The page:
Today (18 October 2017) the High Court of Australia has decided in favour of an appellant who claimed the Nauruan Refugee Status Review Tribunal had failed to accord him procedural fairness. Justice Keane, Justice Nettle and Justice Edelman handed down a unanimous decision to allow the appeal from the Supreme Court of Nauru, and their Honours have ordered that the decision of the Tribunal be quashed and the matter be remitted for reconsideration.
The High Court has dismissed two appeals from a Federal Court decision, relating to migration today (6 September 2017). The majority of the Court decided that the definition of ‘cruel or inhuman treatment’ or 'degrading treatment' within the meaning of the Migration Act 1958 (Cth) (‘the Act’) must require actual subjective intention by a person to inflict pain or humiliation. The two appeals, from SZTAL v Minister for Immigration and Border Protection & Anor (S272/2016) and SZTGM v Minister for Immigration and Border Protection & Anor (S275/2016) concerned the requirements for the issue of protection visas under section 36A of the Act.
Today (6 September 2017) in the case of Graham v Minister for Immigration and Border Protection & Anor; Te Puia v Minister for Immigration and Border Protection & Anor HCA 33, the High Court has held by majority that s 503A of the Migration Act1958 (Cth) ("the Act") is invalid...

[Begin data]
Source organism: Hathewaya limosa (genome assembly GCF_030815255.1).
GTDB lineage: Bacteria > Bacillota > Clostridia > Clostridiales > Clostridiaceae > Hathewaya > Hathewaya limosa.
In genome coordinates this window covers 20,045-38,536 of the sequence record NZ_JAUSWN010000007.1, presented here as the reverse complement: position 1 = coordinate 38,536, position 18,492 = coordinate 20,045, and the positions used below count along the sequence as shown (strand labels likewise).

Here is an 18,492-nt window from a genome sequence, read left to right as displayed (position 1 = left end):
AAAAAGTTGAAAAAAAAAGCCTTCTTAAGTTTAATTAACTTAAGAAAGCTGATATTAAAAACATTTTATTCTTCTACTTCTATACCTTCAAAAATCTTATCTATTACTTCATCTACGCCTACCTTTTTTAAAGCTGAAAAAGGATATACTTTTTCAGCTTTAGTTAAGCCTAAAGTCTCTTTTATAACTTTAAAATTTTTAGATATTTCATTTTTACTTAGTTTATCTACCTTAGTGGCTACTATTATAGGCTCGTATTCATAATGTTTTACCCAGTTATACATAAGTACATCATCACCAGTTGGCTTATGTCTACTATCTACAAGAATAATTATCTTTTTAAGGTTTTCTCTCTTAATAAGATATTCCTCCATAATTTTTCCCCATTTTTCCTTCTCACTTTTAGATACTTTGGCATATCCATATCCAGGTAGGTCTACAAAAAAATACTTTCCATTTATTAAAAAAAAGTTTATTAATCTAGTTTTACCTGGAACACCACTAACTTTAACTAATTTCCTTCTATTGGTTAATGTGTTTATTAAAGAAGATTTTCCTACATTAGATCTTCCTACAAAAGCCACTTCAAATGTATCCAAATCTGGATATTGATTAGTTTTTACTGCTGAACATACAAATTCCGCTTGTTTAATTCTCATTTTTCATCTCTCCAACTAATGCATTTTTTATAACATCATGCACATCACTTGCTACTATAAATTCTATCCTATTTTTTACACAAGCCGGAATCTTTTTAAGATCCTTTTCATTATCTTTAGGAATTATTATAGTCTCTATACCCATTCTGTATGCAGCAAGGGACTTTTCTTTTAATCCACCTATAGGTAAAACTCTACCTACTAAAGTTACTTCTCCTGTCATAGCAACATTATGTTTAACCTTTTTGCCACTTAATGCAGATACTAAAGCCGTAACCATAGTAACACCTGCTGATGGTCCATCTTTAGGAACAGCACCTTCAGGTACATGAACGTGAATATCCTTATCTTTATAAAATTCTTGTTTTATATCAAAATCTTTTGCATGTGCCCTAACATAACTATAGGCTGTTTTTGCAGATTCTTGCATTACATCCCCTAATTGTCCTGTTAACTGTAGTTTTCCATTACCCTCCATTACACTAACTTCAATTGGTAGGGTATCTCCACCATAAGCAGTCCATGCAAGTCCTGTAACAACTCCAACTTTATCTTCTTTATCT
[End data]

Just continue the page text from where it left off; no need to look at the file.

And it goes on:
The High Court has today (17 August 2017) unanimously rejected an argument that actions taken by the Commonwealth, its officers and the Minister for Immigration and Border Protection against unauthorised maritime arrivals were invalid or precluded under the Constitution by reason of a decision of the Supreme Court of Papua New Guinea which found that treatment of unauthorised maritime arrivals on Manus Island was unsupported by PNG law. In the special case, Plaintiff S195/2016 v Minister for Immigration and Border Protection (Cth)  HCA 35, the High Court held that the Commonwealth was not bound by any need to conform to the domestic law of any other country.
The Minister for Immigration and Border Protection has introduced the Australian Border Force Amendment (Protected Information) Bill 2017 into the House of Representatives. The Bill sets out to clarify the secrecy and disclosure provisions within the current Australian Border Force Act 2015. It ultimately seeks to reflect the policy intent behind the Act.
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